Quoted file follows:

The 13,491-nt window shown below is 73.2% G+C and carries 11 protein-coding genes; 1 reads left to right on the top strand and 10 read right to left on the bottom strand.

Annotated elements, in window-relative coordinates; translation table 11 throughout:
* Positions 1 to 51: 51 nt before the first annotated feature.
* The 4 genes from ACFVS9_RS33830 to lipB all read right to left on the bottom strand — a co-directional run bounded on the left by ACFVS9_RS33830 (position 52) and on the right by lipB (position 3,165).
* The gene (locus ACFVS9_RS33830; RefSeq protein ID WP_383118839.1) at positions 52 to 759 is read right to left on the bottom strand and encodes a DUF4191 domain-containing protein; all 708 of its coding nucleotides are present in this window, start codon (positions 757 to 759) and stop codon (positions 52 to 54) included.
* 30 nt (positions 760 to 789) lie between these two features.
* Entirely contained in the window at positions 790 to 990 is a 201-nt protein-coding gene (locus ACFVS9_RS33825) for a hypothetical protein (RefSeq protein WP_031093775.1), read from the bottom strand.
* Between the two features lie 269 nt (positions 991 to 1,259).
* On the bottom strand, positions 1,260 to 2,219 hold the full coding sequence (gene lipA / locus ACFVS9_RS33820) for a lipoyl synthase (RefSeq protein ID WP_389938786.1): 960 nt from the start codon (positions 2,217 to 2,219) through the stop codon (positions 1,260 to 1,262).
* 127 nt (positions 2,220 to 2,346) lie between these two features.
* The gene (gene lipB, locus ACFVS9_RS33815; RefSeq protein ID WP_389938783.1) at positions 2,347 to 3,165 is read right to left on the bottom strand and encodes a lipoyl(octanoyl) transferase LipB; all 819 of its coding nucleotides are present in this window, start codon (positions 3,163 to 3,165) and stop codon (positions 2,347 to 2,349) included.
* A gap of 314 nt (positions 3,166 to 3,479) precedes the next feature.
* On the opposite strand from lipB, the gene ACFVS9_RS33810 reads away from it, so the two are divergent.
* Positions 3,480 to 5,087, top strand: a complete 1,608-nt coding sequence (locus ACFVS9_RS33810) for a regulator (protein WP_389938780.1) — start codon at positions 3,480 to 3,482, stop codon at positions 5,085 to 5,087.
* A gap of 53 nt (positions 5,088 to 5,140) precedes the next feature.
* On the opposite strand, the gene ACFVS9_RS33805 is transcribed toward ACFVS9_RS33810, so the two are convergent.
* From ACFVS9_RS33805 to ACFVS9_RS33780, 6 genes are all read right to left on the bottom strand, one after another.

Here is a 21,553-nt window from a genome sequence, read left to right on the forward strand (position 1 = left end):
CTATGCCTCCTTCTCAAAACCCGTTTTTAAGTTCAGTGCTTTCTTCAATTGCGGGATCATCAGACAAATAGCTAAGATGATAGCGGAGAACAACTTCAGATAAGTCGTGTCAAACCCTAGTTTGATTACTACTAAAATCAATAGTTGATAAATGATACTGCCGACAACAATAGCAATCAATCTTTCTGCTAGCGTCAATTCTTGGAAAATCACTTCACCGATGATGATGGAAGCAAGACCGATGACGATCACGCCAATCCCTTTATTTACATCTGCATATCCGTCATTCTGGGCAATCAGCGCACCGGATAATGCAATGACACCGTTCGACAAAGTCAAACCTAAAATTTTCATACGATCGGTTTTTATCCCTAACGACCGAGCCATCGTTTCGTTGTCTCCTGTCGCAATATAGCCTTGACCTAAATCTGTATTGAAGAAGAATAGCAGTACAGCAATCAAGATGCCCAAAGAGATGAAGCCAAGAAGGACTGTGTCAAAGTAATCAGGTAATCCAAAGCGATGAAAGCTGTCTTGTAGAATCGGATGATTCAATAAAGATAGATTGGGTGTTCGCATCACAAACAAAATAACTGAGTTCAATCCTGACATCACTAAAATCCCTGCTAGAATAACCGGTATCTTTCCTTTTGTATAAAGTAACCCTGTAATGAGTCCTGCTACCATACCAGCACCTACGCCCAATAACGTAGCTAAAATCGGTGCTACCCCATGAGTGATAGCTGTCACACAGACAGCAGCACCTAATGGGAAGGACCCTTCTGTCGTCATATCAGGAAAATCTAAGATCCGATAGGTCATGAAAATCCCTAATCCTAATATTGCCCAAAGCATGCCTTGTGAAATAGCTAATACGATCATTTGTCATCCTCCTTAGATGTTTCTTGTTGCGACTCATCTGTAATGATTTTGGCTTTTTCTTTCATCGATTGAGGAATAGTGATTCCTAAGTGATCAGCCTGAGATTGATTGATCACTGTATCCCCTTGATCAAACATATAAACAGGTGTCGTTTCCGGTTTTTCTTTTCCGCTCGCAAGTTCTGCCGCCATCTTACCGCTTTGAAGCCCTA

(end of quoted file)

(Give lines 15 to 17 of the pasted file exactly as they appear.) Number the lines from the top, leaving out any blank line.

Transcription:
* A gap of 53 nt (positions 5,088 to 5,140) precedes the next feature.
* On the opposite strand, the gene ACFVS9_RS33805 is transcribed toward ACFVS9_RS33810, so the two are convergent.
* From ACFVS9_RS33805 to ACFVS9_RS33780, 6 genes are all read right to left on the bottom strand, one after another.